Low Fridge Water Dispenser Pressure - Plastic vs. Copper?
On Apr 28, 8:50*am, "
When Sears delivered my new KitchenAid refrigerator, the delivery
folks adamantly refused to hook up the water supply line because my
line is made of plastic tubing and it is allegedly against their rules
to hook up to plastic tubing because of potential liability for leaks.
They will only hook it up if the existing water line is copper.
So I hooked up the water line myself. I've had this plastic tubing for
20 years now and it has never leaked. However, and for a long time
now, I've noticed that the water pressure for the water dispenser in
my old Kenmore was very low. Its even lower with the new KitchenAid
So my questions a
1. Is the low flow rate because of my using plastic tubing instead of
The flow rate for the same diameter tubing is going to be virtually
I would have preferred to replace it with the same plastic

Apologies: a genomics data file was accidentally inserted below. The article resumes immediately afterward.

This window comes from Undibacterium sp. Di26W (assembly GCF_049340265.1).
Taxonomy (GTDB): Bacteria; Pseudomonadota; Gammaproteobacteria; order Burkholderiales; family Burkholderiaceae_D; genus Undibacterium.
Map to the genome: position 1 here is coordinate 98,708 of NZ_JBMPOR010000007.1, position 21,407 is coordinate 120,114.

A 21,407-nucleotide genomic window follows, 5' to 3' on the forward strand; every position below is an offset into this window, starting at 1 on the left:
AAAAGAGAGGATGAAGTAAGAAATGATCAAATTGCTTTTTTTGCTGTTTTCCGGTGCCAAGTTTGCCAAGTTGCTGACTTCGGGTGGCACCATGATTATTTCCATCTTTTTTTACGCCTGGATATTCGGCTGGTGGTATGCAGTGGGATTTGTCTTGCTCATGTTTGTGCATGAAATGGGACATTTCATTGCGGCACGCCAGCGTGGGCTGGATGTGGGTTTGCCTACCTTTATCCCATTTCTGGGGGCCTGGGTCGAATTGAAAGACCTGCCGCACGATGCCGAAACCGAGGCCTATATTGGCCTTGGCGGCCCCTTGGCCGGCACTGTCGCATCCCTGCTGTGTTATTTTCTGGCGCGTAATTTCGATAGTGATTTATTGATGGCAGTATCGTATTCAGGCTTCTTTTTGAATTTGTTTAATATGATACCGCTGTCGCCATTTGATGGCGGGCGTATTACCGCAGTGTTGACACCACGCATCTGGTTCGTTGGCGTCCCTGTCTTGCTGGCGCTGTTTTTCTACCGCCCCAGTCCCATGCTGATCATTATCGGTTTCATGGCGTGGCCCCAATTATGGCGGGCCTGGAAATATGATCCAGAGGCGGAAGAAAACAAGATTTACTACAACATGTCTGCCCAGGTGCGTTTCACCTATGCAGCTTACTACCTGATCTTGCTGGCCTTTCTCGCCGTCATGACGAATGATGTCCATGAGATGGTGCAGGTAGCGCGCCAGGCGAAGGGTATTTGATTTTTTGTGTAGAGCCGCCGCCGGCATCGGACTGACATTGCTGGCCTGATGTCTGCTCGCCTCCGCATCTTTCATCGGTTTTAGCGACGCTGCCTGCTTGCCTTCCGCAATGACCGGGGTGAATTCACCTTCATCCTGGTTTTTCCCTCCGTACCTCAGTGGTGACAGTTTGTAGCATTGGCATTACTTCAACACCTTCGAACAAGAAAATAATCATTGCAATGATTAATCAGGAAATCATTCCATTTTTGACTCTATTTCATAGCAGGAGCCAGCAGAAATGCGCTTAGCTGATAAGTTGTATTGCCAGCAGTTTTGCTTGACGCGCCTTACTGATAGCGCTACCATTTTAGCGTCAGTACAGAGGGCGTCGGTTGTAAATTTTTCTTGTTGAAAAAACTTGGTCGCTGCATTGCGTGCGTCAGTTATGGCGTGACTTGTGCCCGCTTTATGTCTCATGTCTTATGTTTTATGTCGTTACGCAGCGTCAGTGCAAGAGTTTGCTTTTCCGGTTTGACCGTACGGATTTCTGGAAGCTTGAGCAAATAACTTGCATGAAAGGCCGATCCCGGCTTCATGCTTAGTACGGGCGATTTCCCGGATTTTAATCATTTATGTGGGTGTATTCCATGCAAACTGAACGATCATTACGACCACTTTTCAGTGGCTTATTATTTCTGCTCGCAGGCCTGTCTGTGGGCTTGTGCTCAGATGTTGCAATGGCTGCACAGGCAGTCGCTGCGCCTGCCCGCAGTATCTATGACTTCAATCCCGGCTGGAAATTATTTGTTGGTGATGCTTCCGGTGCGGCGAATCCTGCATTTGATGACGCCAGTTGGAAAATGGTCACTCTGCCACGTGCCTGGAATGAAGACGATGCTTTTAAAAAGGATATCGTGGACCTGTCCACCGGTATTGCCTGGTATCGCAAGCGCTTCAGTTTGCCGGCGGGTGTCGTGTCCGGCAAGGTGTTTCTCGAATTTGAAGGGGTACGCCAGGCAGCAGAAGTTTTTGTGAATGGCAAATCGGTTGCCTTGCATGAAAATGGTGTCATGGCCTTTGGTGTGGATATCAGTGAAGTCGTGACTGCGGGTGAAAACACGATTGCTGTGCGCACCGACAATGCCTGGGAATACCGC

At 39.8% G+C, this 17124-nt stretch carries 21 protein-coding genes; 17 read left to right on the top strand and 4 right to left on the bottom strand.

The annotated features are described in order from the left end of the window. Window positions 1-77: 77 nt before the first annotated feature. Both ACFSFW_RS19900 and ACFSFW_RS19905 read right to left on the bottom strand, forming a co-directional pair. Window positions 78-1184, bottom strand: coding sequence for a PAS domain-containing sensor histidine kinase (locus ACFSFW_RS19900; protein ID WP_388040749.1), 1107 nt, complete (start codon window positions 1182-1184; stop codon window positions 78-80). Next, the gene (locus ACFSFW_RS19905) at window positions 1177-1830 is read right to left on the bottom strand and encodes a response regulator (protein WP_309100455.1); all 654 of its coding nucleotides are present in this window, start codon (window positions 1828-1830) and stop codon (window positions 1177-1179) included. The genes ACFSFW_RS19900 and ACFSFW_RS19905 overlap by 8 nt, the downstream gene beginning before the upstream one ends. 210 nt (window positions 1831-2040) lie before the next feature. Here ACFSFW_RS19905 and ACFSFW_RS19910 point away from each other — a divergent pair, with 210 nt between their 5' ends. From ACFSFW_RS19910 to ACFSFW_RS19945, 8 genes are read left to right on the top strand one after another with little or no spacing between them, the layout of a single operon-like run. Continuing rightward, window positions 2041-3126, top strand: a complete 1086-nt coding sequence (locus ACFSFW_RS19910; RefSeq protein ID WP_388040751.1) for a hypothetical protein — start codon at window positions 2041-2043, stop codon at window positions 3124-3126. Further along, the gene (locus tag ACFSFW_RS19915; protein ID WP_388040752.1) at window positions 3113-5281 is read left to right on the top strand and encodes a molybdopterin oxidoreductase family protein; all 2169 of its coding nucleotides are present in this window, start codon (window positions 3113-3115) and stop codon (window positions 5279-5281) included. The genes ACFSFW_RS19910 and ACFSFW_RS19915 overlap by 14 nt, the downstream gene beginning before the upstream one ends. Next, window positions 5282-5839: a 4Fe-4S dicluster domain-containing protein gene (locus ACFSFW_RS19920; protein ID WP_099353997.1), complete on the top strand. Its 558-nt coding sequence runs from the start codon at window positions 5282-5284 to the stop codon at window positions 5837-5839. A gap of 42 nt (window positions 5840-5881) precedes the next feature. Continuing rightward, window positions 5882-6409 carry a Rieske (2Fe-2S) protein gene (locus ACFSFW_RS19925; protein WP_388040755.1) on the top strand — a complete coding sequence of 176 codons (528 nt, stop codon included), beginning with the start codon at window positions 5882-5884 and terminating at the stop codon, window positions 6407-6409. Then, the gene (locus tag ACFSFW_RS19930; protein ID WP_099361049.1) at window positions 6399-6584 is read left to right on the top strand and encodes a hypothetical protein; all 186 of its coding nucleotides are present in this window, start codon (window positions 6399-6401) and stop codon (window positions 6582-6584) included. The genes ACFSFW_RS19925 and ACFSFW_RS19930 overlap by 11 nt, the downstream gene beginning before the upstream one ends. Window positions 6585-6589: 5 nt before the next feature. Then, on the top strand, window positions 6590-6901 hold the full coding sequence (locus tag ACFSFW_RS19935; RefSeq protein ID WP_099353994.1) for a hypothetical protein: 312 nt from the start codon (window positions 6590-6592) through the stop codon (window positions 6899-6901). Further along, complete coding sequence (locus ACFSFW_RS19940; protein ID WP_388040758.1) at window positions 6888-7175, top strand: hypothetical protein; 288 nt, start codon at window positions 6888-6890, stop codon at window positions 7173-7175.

tubing because of the 15 feet distance from the fridge to the water
pipe down below in the basement in a winding fashion, behind the
drywall ceiling which have to be cut out to get to the water tap.
2. Assuming I replace the tubing with the same plastic tubing, will
that increase my water pressure or do I have to also replace the valve
Unless the tubing is somehow blocked with something, replacing it is
not going to change anything. Now, the valve could be suspect,
especially if it's the saddle type. Have you tried flowing water
into a bucket at the end of the existing tubing, with just a short
piece directly near the valve, etc?
The existing one has this faucet like thin handle that goes into
the joint where the plastic meets the pipe, in addition to the main
water shutoff valve.
3. If I relocate the water tap to another location, how do I
permanently seal off the old tap?
If it's copper pipe, saddle type valve and accessible, I'd cut the
pipe, remove the valve and replace with two couplings and a short
pipe. If the frig doesn't have a water filter, I'd install an inline
one at the same time.
Thanks for any help.